Lucy Virgin-Downs Grave, Salt Kettle Memorial, and Highway Marker
Gazebo housing the salt kettle under which a young Lucy Downs hid herself during an attack from Native Americans. The salt kettle itself looks like a rather large iron bowl, aged by rust and patina. Photo Courtesy: Linda Wellman
Historical marker indicating the location of Lucy Virgin Down's grave. This historical marker was paid for by a descendant of Lucy's, Mrs. Jennie Scott-Osenton, in 1963. Photo Courtesy: Linda Wellman
Newest headstone indicating the grave of Lucy Virgin Downs. Photo Courtesy: Linda Wellman
Oldtown Christian Church, home of Oldtown Cemetery and the salt kettle memorial.
Lucy's former headstone.
Grave of Rezin Virgin, a former participant in Revolutionary War and brother of Lucy. His is one of many other graves that can be found within the cemetery.
Grave of John W. Howe, another Revolutionary War participant. Photo
Backstory and Context
The Virgin family arrived on the shores of North America in 1623, settling on the coast of Maryland in the Pawtuxet River area. They were given 50 acres of land for each person in their family, remaining there until 1760 when descendent, Jeremiah Virgin, sold the land and began moving his family west. At the time their household consisted of Jeremiah, his wife Lucy Dickerson and their children, Rezin, Brice, John, Thomas, Eleanor, and Clara. Together, they followed the Braddock trail across Maryland, Virginia and up to the Fort Pitt area.
Lucy Virgin - later Lucy Virgin-Downs - was born after their travels on September 17, 1769, in Beestown. At the time Beestown was what we now call Fayette County, Pennsylvania. While the legitimacy of Lucy's claim had been contested at first, because this part of Pennsylvania is west of the upper reaches of the Allegheny Mountains, it has been confirmed that she was indeed the first child born of European descent in the region.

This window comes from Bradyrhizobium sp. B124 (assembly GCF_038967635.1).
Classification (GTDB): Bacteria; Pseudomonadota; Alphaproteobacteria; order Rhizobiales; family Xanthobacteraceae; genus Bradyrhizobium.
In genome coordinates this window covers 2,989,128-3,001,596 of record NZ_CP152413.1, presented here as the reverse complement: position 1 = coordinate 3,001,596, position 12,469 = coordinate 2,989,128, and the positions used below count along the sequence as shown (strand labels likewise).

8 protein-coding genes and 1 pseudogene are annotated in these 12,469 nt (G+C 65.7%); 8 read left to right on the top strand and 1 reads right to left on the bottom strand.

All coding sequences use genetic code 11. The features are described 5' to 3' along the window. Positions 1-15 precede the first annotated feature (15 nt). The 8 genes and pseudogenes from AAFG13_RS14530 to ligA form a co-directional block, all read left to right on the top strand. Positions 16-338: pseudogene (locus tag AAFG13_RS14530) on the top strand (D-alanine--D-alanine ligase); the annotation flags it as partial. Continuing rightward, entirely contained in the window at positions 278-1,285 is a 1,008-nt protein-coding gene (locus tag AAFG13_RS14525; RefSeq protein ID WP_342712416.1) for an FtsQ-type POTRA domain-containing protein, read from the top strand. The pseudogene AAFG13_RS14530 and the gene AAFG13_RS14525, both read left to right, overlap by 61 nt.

The Virgin family continued to live in the Fort Pitt area from 1769 until starting down the Ohio River on a flatboat in 1790. It was during this fateful trip that Lucy was forced to conceal herself in the salt kettle while her family was attacked by Native Americans. In an interview with a subscriber of the Cincinnati Gist's Advertiser on June 18, 1845, Lucy claims to remember being partially hidden beneath the salt kettle and hearing the arrows pinging off the metal. Initially, the kettle passed to her eldest brother Rezin around 1792 and wasn't reunited with Lucy until 1810.
Since then, the kettle has passed down from family member to family member, ultimately ending up in the hands of Jim Downs who would then entrust it to Kathleen Virgin-Kenney in remembrance of the Virgin-Downs family. A gazebo was erected behind the grave of Lucy Virgin-Downs, located in Oldtown Cemetery, where visitors can now go to see the salt kettle displayed.
As for the historical highway marker that rests 1,000 feet west of Lucy's grave, it was also kindly paid for by another descendant of the Virgin-Down's family. Jennie Scott-Osenton, the great-great-granddaughter, of Lucy Virgin-Downs provided $3000 in her will for the erection of the marker as well as improvements to be made to the Oldtown Christian Church and Cemetery in 1963. George M. Chinn, then secretary-treasurer of the Kentucky Historical Society, verified the veracity of the claims of Lucy's status as the first child born west of the Alleghenies before allowing the marker to be made.
Wellman, L. (2017, September 7). Personal interview.